Mental Wellness in Sports
Understanding performance optimization and managing upset in sports.
Posted Jan 17, 2019
Welcome to our blog!
In this blog series we review methods that have been shown to improve mental wellness and sport performance in studies involving intramural, club and NCAA athletes (read more here).
Our hope is that readers can use each post as a “how to” guide for improving performance in real-world situations that affect athletes. To some extent these methods may be applicable to other groups who share unique cultures and require specialized skill sets where optimum performance is essential (e.g., musicians, police, and firefighters). A variety of performance topics will be reviewed based on suggestions of the readers of this blog so send us your requests.
The Performance Triangle highlights our approach to optimization.
The triangle (borrowed from the well-established CBT triangle) shows performance (in the center) is influenced by thoughts, actions, and feelings. Of course, these factors affect one another, sometimes in uncontrollable ways. For instance, a pitcher may experience negative self-statements prior to throwing the ball. Throwing the ball at the ground may in turn lead her to feel frustrated and ultimately negatively affect her focus when throwing future pitches. Most athletes report more difficulty controlling their emotions when compared to controlling thoughts and actions. It's possible to increase control over emotions. However, this usually occurs through the development of skills that are specific to actions or thoughts. Throughout this blog series, we will review performance-based skills and discuss ways to apply and practice them in various life situations, particularly sport scenarios.
We recommend using the optimization scale in the figure below, which suggests that all skills occur somewhere on a continuum from non-optimal to optimal. The scale is best used as a complement to objective measures of performance; a way to think about progress towards goals while ignoring stigma producing references to “problems” or “weaknesses.” Throughout our blog series, you will see that we are very intentional with the language we use. Instead of focusing on “problems” or “pathology,” we encourage goals and strategies specific to “optimization.” Indeed, research has found that focusing on “problems” can actually decrease motivation and confidence.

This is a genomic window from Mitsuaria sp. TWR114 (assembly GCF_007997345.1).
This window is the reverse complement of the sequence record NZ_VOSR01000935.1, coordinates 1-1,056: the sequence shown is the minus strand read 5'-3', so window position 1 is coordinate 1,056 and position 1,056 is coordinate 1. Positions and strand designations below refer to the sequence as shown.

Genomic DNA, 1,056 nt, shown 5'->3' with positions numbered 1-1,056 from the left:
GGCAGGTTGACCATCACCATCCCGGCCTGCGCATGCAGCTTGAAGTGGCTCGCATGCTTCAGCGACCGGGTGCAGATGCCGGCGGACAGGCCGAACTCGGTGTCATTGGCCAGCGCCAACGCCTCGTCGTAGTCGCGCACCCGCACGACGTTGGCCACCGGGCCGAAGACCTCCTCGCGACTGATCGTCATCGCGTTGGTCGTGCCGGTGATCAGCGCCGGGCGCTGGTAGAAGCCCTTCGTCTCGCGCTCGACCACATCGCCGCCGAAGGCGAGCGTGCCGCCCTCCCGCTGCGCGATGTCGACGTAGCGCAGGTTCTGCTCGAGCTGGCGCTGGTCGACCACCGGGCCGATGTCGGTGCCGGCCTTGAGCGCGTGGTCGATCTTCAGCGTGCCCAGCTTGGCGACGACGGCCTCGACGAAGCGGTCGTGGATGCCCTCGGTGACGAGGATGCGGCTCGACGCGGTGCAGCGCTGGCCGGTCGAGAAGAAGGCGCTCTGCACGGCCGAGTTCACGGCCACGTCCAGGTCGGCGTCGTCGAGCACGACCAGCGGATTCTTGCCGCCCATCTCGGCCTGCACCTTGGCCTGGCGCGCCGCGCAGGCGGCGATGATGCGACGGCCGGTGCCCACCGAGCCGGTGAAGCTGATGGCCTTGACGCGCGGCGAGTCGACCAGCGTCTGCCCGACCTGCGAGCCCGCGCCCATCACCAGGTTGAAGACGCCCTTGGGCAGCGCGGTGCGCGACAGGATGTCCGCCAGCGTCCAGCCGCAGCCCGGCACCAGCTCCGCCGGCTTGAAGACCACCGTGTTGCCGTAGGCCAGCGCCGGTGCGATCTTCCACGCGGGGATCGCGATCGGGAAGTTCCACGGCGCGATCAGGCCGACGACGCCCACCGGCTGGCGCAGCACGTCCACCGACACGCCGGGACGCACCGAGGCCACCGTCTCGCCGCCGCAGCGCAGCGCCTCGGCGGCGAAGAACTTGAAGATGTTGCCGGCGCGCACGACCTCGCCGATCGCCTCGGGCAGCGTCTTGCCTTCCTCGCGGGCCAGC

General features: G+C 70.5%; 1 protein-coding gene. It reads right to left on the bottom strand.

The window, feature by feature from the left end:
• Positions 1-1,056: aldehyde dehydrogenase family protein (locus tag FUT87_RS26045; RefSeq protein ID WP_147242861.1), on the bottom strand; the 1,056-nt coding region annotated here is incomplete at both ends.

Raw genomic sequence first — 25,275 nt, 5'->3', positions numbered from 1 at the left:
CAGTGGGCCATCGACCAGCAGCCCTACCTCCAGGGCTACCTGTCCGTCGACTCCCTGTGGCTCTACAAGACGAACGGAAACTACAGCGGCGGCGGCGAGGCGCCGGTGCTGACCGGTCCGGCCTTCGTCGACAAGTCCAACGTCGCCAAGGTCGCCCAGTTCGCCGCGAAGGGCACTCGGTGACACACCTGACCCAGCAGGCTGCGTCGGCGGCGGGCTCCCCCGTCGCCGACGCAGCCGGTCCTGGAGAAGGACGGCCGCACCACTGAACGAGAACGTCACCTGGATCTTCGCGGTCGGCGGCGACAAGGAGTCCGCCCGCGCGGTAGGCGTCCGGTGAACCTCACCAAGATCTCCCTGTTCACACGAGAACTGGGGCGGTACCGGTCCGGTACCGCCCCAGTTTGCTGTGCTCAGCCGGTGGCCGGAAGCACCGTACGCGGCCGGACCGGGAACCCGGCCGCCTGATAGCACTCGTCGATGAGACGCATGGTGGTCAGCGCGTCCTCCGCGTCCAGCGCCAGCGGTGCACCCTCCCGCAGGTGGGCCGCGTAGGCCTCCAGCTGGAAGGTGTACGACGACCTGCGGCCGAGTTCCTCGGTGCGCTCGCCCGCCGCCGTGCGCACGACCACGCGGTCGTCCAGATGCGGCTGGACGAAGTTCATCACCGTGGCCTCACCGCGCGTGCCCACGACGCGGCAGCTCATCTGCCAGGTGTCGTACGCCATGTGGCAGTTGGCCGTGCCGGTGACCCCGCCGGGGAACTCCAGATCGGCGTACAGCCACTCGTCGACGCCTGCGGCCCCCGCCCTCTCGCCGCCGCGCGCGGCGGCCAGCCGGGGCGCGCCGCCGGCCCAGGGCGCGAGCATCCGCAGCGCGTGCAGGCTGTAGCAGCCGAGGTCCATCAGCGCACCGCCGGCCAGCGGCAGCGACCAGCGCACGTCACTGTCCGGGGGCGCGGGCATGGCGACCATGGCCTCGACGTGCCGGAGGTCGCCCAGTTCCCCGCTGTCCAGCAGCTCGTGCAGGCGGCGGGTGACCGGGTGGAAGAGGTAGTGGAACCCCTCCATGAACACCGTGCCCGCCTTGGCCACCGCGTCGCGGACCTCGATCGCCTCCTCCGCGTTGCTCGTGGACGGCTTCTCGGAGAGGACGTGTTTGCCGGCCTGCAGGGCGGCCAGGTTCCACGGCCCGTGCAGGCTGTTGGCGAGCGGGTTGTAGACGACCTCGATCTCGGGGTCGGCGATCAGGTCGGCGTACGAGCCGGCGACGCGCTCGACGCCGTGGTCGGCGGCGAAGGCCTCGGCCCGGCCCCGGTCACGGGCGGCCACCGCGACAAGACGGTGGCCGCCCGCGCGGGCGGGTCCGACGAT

The management of upset during performance situations is a frequently reported issue. In managing upset, the following two-step process may be helpful. When frustration or negative emotion occurs in a performance situation we teach athletes to immediately (1) focus on what was liked about performance and (2) think of one or two things that can be done to improve future performance. Although this approach may appear to be simple, it can be quite powerful in its ability to facilitate healthy and productive interactions with others, such as coaches, parents, and teammates. Coaches can assist this process in becoming habitual by encouraging athletes to do these 2 steps aloud when athletes make derogatory comments about their performance or in some cases approach coaches for feedback. It most situations it may also be helpful for coaches to discourage athletes from approaching them with negative emotions because coaches may be influenced to reinforce the upset with their attention. Alternatively, training athletes to (1) report what was liked about performance and (2) share what could be done to optimize future performance permits athletes to think objectively and creatively. It also permits coaches to remain cool headed, better assess where their athletes are coming from prior to giving their own feedback, and sets the tone for a focus on solution generation. We believe this process may improve mental wellness through the reduction of stress.
So to summarize, when negative thoughts are experienced:
1. Immediately think or say what was liked about performance.
2. Think or say what could be done to optimize future performance.
Donohue, Gavrilova, Y., Galante, M., Gavrilova, E., Loughrana, T., Scott, J., Chow, G., Plant, C., & Allen, D. A. (2018). Controlled evaluation of an optimization approach to mental health and sport performance, Journal of Clinical Sport Psychology, 12, 234 – 267. doi.org/10.1123/jcsp.2017-0054